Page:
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Yamaha YAS-480 vs. YAS-62: Summary
So, if you’re willing to pay extra and you’ve already mastered the sax to a high degree, the Yamaha YAS-62 could be the better option for you.
The Full Comparison
Now that we’ve gotten the biggest difference out of the way, let’s look at the details of each saxophone to see which one would work better for you.
Design and Construction
In terms of construction, both horns are engraved and have body and key finishes that are gold lacquered.
Not only that, but there’s also a feature of a neck receiver, which combines the resonation of the neck and body into a beautiful sound. In other words, Yamaha applied some clever engineering to the design of the YAS-62 to give it a more consistent sound.
Both also come with a strap, a case with a backpack system, and plastic resonator pads. However, the YAS-480 also comes with an additional shoulder strap.
A good advantage of both the YAS-480 and YAS-62 is that they’re compatible with custom Yamaha necks. This means that you can mix and match necks with your horn until you get the perfect sound that you’re aiming for.
Not only that, but it means that you can play with the E1 (small), C1 (medium), or V1 (large) bore sizes.
As for its own neck, Yamaha has enhanced it over the basic YAS-280, giving you more projection to the sound.
Handling and Playability
There’s practically no one that tried both the Yamaha YAS-480 and the YAS-62 that didn’t vouch for the ease of handling and playability of the YAS-62.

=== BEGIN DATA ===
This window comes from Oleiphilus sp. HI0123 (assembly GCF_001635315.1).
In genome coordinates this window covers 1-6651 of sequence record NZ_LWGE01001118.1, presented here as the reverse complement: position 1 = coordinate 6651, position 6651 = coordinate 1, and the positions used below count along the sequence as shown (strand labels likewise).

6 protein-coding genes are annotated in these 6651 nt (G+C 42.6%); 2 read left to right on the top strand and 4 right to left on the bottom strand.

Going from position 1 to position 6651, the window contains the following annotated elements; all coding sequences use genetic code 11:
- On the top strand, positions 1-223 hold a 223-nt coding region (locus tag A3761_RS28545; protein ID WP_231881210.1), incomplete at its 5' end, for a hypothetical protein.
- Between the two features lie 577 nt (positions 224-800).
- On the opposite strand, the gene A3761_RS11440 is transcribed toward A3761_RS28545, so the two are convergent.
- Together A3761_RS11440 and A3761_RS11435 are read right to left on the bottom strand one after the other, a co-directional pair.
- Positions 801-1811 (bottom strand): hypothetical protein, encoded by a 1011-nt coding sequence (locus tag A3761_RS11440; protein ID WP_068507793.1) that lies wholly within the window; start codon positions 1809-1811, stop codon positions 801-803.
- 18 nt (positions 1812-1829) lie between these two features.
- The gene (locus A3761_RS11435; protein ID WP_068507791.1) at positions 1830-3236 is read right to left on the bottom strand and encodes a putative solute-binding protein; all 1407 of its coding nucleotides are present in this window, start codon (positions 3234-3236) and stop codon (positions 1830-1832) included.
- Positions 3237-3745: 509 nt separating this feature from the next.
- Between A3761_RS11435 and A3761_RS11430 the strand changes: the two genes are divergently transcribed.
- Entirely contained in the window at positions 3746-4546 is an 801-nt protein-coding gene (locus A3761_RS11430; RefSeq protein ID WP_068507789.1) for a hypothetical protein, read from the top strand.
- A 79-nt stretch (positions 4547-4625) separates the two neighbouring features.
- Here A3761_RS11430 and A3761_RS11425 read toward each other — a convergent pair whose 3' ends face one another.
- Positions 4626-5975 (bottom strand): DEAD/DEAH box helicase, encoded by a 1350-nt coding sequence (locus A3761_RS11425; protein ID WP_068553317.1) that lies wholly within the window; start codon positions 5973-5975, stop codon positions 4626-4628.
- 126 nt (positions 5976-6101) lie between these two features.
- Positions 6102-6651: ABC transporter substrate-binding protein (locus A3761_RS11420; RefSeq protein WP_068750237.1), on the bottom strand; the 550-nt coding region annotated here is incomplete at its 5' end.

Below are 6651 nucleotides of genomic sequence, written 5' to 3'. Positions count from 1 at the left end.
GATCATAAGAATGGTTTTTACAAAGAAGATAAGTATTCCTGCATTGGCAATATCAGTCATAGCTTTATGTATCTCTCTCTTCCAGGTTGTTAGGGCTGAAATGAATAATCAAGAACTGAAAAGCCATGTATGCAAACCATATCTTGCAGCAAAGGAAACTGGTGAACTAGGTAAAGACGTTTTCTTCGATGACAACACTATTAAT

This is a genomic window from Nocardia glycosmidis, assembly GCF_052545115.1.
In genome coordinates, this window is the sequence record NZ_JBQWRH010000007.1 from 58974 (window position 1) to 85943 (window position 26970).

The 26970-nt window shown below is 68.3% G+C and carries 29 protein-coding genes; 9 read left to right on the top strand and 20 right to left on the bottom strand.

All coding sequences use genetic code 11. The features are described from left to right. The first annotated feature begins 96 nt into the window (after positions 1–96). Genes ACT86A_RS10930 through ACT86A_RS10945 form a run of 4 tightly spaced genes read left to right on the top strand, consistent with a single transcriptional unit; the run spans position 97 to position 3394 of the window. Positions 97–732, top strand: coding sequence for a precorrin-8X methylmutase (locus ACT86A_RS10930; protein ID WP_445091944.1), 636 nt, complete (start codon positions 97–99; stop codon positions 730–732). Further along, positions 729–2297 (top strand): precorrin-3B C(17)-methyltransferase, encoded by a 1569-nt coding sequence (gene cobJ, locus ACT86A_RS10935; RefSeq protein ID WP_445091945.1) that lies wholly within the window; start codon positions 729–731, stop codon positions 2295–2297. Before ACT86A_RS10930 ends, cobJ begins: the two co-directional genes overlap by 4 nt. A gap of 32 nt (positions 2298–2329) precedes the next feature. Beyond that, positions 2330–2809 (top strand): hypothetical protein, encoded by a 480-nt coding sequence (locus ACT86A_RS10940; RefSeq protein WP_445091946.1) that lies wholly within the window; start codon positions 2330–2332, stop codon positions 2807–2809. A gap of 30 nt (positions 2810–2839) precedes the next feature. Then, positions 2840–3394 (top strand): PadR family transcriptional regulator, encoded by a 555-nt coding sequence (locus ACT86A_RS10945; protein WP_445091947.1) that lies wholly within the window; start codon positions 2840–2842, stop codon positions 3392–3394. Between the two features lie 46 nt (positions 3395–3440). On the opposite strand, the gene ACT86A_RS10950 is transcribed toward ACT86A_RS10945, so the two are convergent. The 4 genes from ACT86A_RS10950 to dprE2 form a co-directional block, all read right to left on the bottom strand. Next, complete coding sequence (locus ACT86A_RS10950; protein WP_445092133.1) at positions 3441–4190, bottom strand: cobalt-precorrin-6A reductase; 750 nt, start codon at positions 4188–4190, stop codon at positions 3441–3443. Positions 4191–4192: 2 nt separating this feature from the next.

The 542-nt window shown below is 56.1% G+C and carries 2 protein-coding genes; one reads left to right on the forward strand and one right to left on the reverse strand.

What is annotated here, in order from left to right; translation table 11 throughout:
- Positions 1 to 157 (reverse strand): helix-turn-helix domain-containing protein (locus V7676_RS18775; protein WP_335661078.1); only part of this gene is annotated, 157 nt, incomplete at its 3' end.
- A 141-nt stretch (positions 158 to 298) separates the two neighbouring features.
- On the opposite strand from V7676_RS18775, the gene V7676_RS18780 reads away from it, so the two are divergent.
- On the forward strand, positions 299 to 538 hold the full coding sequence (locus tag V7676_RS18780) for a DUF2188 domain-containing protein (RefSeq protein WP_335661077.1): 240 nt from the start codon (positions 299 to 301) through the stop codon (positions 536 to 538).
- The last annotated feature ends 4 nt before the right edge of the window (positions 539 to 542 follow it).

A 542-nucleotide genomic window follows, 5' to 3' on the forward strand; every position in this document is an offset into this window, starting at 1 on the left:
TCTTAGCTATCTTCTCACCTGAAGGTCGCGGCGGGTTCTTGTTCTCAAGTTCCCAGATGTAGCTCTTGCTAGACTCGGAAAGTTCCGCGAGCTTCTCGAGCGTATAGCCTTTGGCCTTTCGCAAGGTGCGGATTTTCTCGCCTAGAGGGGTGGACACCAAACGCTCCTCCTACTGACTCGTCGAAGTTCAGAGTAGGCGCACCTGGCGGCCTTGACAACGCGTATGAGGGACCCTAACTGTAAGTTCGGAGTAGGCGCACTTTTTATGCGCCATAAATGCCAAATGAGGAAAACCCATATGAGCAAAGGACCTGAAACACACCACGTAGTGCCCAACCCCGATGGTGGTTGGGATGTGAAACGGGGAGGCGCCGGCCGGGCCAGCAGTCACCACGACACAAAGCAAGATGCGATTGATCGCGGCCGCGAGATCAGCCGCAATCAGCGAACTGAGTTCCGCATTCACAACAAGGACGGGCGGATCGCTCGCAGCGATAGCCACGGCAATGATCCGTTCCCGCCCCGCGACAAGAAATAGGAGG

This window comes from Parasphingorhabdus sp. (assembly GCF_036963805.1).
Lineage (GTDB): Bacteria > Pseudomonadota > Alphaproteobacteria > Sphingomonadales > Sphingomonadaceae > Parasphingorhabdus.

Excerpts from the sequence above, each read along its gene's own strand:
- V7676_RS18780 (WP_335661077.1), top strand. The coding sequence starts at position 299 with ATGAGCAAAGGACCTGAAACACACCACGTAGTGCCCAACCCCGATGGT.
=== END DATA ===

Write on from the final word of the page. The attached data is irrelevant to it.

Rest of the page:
In fact, most people would tell you to go for the YAS-62 right away, without going through the beginner (YAS-280) or the intermediate (YAS-480).
The Yamaha YAS-480 comes with a left-hand see-saw key that makes playing the sax easier as it provides a better space for your pinkie finger.
Not only that, but it has a key-guard around the bell of the horn with adjustable height using the screws.
Related: Yamaha Yas 26 vs. Yas 280 Full Comparison
As for the Yamaha YAS-62, the neck has a narrower design, which is what contributes to the fast response of this horn.
Not to mention, the tweaks that happened to the B-C sharp mechanism enhance the sound when you’re playing the lower part of the sax, making it more reliable.
Finally, the YAS-62 replaced the stainless steel springs with hard steel ones, which further contributes to the response of the instrument. That’s why everyone commends the feel of the horn and how it takes way less effort to perfect the tunes.
The YAS-480, being a raw brass sax, will definitely give you more projection and will feel more free-blowing. That’s why it’s a good option if you’re going to play jazz music.
On the other hand, the lacquer on the YAS-62 gives it a more centered sound, so it doesn’t sound as loud.
With time, the YAS-480 is bound to lose some color and look a bit worn out. This happens as the exposure to air starts affecting the brass.
Contrarily, the YAS-62 will stay in shape for quite a while. Thanks to the gold lacquer, which protects it from the effects of wear and tear.
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Some players do appreciate the worn-out look of a brass sax, which saxophonists consider to showcase how “well-played” the horn is. If you’re one of those players, that difference might put the YAS-480 at an advantage.
Yamaha YAS-480 vs. Yamaha YAS-62: Pros and Cons
Need a quick recap? Here are the pros and cons of each saxophone so you can finalize your decision.
- More affordable
- Versatile and suits many playing styles
- Doesn’t stand out in any way
- Easier to play
- Faster response
- More control
- Comes with a better case and shoulder straps
- Available in gold lacquer or silver lacquer finishes
- More expensive